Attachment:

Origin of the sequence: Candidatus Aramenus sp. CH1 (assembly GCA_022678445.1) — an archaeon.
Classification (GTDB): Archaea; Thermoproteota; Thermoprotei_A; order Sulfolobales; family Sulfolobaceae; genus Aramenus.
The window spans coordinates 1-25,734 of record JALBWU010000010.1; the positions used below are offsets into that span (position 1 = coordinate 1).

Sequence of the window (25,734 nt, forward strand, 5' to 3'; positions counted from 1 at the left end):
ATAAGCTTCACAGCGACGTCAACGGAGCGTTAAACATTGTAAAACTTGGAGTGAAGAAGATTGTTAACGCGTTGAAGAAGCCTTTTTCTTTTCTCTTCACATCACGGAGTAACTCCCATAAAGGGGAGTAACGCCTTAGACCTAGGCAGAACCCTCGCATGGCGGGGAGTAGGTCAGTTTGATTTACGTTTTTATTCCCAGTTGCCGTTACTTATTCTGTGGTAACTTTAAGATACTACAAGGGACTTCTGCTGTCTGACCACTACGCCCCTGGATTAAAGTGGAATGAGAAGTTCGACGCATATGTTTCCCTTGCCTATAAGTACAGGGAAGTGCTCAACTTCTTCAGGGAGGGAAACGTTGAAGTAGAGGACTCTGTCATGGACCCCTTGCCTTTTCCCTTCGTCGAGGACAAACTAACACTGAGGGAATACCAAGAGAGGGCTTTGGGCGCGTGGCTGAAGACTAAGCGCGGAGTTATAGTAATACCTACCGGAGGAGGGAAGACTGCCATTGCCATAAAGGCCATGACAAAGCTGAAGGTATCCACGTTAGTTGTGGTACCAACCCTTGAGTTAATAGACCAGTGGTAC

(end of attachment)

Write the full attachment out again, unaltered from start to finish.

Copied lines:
Origin of the sequence: Candidatus Aramenus sp. CH1 (assembly GCA_022678445.1) — an archaeon.
Classification (GTDB): Archaea; Thermoproteota; Thermoprotei_A; order Sulfolobales; family Sulfolobaceae; genus Aramenus.
The window spans coordinates 1-25,734 of record JALBWU010000010.1; the positions used below are offsets into that span (position 1 = coordinate 1).

Sequence of the window (25,734 nt, forward strand, 5' to 3'; positions counted from 1 at the left end):
ATAAGCTTCACAGCGACGTCAACGGAGCGTTAAACATTGTAAAACTTGGAGTGAAGAAGATTGTTAACGCGTTGAAGAAGCCTTTTTCTTTTCTCTTCACATCACGGAGTAACTCCCATAAAGGGGAGTAACGCCTTAGACCTAGGCAGAACCCTCGCATGGCGGGGAGTAGGTCAGTTTGATTTACGTTTTTATTCCCAGTTGCCGTTACTTATTCTGTGGTAACTTTAAGATACTACAAGGGACTTCTGCTGTCTGACCACTACGCCCCTGGATTAAAGTGGAATGAGAAGTTCGACGCATATGTTTCCCTTGCCTATAAGTACAGGGAAGTGCTCAACTTCTTCAGGGAGGGAAACGTTGAAGTAGAGGACTCTGTCATGGACCCCTTGCCTTTTCCCTTCGTCGAGGACAAACTAACACTGAGGGAATACCAAGAGAGGGCTTTGGGCGCGTGGCTGAAGACTAAGCGCGGAGTTATAGTAATACCTACCGGAGGAGGGAAGACTGCCATTGCCATAAAGGCCATGACAAAGCTGAAGGTATCCACGTTAGTTGTGGTACCAACCCTTGAGTTAATAGACCAGTGGTAC